For Mao’s birthday, a changing China cashes in and celebrates — carefully
China’s understated celebrations marking Thursday’s anniversary of the birth of Mao Zedong are a far cry from the cult of personality that once surrounded Mao and a sign of how much China has changed 37 years after his death.
The Associated Press
With his image gracing bank notes and staring out from Tiananmen Gate, Mao Zedong remains a constant presence in China 120 years after his birth, revered as a hero who founded the communist state and restored national pride — even as China moves ever further from his vision of a communist society.
China marked Thursday’s anniversary of his birth with relatively understated celebrations, a far cry from the cult of personality that once surrounded Mao and a sign of how far China has traveled in the 37 years since his death and more than three decades since the junking of orthodox Marxism.
Communist Party chief Xi Jinping invokes Mao in his fight against corruption and borrows Maoist concepts such as the “mass line” to extol the virtues of close ties between the rulers and those ruled. Yet he also has proposed giving the free market a “decisive role” in the economy, a concept that would have been anathema to the “Great Helmsman,” as Mao was called.
Still, as heirs of the rigid one-party political system imposed by Mao and his party comrades, the current leadership has a strong interest in venerating his memory.
“Because Mao was founder of the communist state, to commemorate Mao is to in fact demonstrate the legitimacy of their own rule,” says historian and political analyst Zhang Lifan.
The official Xinhua news agency said Communist Party chief Xi Jinping and other top leaders paid tribute to the founder of the communist state, bowing three times before a statue of Mao.
Xinhua said the leaders also visited the Mao mausoleum in the heart of the capital, Beijing, where Mao’s embalmed body lies in state. The party’s flagship People’s Daily said in an editorial that the “best commemoration” of Mao would be to keep advancing economic reforms.
The run-up to the anniversary has included dozens of symposiums, exhibitions, concerts and television specials.
Not surprisingly, many are looking to cash in on the date, especially in his home village of Shaoshan in the central province of Hunan. Mao worship is a cornerstone of the local economy, and the town fathers are using $2.5 billion in public funds to renovate museums and historical sites, along with highways, schools and other infrastructure.
Sites associated with Mao around the country are getting face-lifts as part of an effort to promote “red tourism” and bring development to some of China’s least developed areas. Excess is also making a showing, including a $16 million gilded statue of the man — blinged-out with precious gems — in the city of Shenzhen, and a special-edition offering of China’s most expensive liquor.
Mao remains a strong symbolic presence, though not nearly as ubiquitous he was during his lifetime. Thousands of Chinese tourists line up daily to view his embalmed body in its Tiananmen Square mausoleum, which has also undergone renovation. His image graces almost all bank notes from 1 to 100 yuan, and Chinese studios crank out a steady flow of new movies and television series based on highly sterilized versions of his life and the party’s history.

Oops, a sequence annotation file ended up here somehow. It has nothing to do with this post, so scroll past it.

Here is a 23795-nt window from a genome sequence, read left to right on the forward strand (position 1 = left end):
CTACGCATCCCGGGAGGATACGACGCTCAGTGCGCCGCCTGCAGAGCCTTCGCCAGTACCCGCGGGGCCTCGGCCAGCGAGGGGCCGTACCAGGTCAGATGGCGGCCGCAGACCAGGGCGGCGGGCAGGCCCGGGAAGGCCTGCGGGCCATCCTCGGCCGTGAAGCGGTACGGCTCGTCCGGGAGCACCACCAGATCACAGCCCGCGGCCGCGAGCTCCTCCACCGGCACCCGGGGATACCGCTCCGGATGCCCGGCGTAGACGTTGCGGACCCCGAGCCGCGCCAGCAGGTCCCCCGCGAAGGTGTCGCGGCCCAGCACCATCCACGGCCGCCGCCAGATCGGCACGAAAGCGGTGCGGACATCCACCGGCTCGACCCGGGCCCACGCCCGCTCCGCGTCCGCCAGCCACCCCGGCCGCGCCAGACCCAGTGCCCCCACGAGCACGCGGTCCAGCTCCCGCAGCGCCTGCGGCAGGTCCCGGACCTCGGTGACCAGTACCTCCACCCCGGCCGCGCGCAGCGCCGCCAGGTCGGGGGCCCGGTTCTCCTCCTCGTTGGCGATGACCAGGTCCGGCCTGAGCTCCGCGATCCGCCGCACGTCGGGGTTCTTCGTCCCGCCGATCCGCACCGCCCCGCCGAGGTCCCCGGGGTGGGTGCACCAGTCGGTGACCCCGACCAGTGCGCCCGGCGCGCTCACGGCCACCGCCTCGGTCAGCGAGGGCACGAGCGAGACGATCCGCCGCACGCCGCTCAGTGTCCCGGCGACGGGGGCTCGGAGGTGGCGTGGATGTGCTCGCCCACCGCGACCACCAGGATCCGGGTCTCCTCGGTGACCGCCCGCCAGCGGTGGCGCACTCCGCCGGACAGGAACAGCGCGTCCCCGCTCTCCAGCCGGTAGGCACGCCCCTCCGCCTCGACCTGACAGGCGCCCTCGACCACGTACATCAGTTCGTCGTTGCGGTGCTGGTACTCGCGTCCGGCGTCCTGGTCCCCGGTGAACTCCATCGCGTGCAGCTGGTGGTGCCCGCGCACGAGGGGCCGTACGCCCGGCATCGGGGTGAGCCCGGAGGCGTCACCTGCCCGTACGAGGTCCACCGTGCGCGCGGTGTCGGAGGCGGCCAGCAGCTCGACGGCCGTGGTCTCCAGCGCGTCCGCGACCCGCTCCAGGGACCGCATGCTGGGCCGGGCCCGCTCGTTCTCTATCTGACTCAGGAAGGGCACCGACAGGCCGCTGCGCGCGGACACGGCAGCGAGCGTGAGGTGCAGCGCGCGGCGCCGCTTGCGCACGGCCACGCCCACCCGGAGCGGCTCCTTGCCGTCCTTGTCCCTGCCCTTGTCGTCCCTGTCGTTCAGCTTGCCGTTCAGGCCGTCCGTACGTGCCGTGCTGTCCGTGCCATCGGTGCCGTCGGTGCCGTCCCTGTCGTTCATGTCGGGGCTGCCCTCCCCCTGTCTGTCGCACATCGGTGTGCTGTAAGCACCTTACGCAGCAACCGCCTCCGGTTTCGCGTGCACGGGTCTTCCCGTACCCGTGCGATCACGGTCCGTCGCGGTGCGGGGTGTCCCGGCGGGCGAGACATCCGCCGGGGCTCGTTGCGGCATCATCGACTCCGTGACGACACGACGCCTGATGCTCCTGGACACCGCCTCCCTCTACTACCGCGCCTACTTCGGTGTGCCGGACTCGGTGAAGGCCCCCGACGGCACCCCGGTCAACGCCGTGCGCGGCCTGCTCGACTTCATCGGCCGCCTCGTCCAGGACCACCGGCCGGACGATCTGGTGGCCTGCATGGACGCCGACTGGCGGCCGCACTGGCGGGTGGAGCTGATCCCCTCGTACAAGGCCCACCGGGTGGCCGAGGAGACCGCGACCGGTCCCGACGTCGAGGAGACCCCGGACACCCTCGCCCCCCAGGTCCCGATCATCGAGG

Such hagiographies studiously avoid Mao’s central part in China’s two worst postwar tragedies: the 1959-63 Great Leap Forward and 1966-76 Cultural Revolution. As many as 30 million Chinese died through starvation and persecution.
Instead, they focus on Mao’s role as leader of the communist guerrillas who battled Chiang Kai-shek’s Nationalists, as founder of the Communist State in 1949, and as a leader who defied the U.S. and Soviet Union to establish China as a new geopolitical center.
For many younger Chinese, Mao’s achievement in winning China respect far outweighs his political misdeeds, said Alexander Pantsov, co-author of last year’s well-received biography “Mao: The Real Story.”
“Overall, most Chinese will always commemorate Mao as a nationalist hero regardless of his communist tyranny,” Pantsov said.
As China’s last truly autocratic leader, Mao also represents a simpler time, and his legacy is invoked as an emblem of fiery nationalism and to protest current policies seen as favoring the growing wealth gap that has supplanted Mao’s impoverished but egalitarian society. Most recently, Mao portraits featured prominently among the crowd during sometimes violent anti-Japanese protests last year.
“Mao represents the party and the party represents China. That’s how a lot of people see it,” said Beijing office worker Jenny Zhu, 32, born five years after Mao’s death.
Mao’s image was also embraced by supporters of Bo Xilai, who had been among the country’s most powerful politicians before he was sentenced to life in prison this year for corruption and abuse of power. Bo had revived Mao-era songs and slogans as part of an anti-crime campaign targeting newly wealthy property developers in the megacity of Chongqing, even while pursuing market-oriented growth.
Officially, judgments on Mao’s legacy have been closed since successor Deng Xiaoping’s pronouncement in 1981 that the former leader’s contributions were “70 percent positive, 30 percent negative.” Amid a general ambivalence about politics among younger Chinese, ideological debates have been pushed to the margins.
However, for die-hards such as Fan Jinggang, editor-in-chief of the Maoist website Utopia, Mao remains an untarnished hero and Thursday’s anniversary a cause for vast celebration.
“The people are showing their sincere lofty feelings toward Chairman Mao and their striving for fairness and justice and their love for the party and the socialist nation,” Fan said.